The artists featured at Monroe Community College have a great deal to say about the African-American experience.
It’s a small miracle that they got to say it in the group exhibit that just reached MCC’s Mercer Gallery.
Washington, D.C., lawyer Stuart Bloch was one of the first collectors to focus on black American art. In the 1970s, he began buying works by Romare Bearden, Robert Freeman and other then-obscure masters.
He named his treasures The Freedom Place Collection after his Washington home, a stop on the underground railroad. But for years, he kept most of the art in a Cincinnati vault.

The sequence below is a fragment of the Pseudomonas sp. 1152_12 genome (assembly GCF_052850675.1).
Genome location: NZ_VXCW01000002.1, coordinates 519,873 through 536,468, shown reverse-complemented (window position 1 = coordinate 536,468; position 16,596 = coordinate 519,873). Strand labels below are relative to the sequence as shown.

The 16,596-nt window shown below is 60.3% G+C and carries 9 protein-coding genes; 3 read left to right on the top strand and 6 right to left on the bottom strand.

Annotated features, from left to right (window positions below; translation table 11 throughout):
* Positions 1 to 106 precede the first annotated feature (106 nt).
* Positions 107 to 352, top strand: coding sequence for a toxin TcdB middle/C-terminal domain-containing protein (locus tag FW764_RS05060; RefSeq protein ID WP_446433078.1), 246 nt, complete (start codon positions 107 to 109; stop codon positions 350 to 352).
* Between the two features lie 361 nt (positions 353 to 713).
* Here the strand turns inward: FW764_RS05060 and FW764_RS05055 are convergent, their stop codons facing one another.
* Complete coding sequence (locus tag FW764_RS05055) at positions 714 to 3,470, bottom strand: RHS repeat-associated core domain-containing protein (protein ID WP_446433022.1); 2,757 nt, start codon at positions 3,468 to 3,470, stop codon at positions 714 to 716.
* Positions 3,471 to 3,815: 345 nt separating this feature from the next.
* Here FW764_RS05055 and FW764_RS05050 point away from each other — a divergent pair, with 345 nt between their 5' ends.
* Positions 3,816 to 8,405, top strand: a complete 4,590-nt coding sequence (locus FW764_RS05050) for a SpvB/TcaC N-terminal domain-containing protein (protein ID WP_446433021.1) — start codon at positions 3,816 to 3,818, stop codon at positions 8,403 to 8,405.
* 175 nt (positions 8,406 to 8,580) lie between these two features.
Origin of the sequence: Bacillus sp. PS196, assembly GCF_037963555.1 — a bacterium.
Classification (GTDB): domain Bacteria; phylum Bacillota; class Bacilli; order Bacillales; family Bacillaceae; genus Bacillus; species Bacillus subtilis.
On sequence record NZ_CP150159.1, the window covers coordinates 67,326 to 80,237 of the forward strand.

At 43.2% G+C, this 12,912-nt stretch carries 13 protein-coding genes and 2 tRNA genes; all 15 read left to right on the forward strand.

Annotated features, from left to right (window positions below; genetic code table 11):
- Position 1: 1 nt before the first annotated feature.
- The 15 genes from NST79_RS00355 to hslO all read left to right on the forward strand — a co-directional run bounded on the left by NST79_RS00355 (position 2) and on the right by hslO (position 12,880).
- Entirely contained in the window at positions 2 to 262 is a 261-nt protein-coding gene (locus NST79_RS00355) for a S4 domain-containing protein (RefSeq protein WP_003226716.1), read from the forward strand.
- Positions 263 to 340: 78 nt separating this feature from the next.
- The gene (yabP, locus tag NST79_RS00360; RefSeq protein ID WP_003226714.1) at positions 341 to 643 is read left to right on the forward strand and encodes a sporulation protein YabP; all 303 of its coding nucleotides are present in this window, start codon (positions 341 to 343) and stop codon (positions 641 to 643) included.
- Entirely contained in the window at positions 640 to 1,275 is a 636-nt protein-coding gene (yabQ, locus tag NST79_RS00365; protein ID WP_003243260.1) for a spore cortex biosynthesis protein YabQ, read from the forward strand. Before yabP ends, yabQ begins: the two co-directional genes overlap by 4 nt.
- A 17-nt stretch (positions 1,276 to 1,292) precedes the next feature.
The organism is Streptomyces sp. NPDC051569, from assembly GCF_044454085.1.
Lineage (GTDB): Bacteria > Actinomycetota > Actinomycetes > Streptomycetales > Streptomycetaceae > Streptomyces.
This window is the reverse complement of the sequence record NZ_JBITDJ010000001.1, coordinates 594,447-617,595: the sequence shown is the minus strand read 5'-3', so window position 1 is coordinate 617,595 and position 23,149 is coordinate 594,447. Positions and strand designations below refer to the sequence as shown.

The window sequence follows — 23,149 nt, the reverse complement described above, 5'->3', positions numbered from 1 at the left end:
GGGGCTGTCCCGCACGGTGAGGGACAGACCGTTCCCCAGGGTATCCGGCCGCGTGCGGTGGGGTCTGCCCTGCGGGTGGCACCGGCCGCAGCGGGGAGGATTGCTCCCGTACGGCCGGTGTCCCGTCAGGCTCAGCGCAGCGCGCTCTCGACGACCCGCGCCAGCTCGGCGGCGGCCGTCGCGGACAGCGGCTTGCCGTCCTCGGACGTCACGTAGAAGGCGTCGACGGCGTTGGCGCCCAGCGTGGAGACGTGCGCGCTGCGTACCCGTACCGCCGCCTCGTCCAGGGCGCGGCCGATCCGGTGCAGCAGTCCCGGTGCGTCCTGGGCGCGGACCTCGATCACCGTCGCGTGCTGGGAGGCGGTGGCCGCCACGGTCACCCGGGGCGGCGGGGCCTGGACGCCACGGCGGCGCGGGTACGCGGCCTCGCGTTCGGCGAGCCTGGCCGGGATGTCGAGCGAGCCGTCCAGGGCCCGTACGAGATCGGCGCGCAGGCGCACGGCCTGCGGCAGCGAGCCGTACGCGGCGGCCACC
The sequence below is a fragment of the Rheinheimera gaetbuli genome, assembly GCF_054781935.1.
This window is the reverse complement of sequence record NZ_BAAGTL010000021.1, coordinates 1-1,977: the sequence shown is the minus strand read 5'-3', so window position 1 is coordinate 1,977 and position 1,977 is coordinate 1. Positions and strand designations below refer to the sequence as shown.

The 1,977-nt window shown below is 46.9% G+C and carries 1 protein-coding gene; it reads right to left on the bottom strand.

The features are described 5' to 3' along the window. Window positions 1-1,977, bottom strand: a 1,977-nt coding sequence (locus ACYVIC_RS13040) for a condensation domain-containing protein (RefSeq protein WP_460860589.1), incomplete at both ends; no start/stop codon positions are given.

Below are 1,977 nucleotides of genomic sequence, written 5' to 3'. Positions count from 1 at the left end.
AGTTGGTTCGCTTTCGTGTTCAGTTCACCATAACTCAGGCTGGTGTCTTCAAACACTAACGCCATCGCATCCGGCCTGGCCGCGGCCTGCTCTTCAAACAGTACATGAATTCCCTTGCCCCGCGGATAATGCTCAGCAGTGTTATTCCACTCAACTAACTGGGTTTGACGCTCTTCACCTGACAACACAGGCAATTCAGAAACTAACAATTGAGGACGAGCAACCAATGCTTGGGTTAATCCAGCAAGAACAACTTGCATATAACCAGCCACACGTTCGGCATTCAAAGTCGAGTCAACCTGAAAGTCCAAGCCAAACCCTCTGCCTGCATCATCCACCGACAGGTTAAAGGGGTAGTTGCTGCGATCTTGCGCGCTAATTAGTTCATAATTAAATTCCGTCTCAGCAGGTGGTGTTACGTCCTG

A Rochester native who knew him took decisive action.
“I told him: ‘This is nuts, you’re hiding all this stuff!'” says Margery Goldberg, who owns the Zenith Gallery in Washington. “We decided to exhibit it at the Zenith in September 2007. We got an unbelievable response and huge quantities of publicity.”
The collection has been touring ever since and reached Mercer Gallery last week.
This medium-sized exhibit space scored a coup in hosting this outstanding show, which will play a high-profile role on campus.
MCC students helped hang the paintings and will act as docents next month when high school students tour the exhibit. Mercer also will host related Black History Month activities, including a Wednesday speech by Freeman.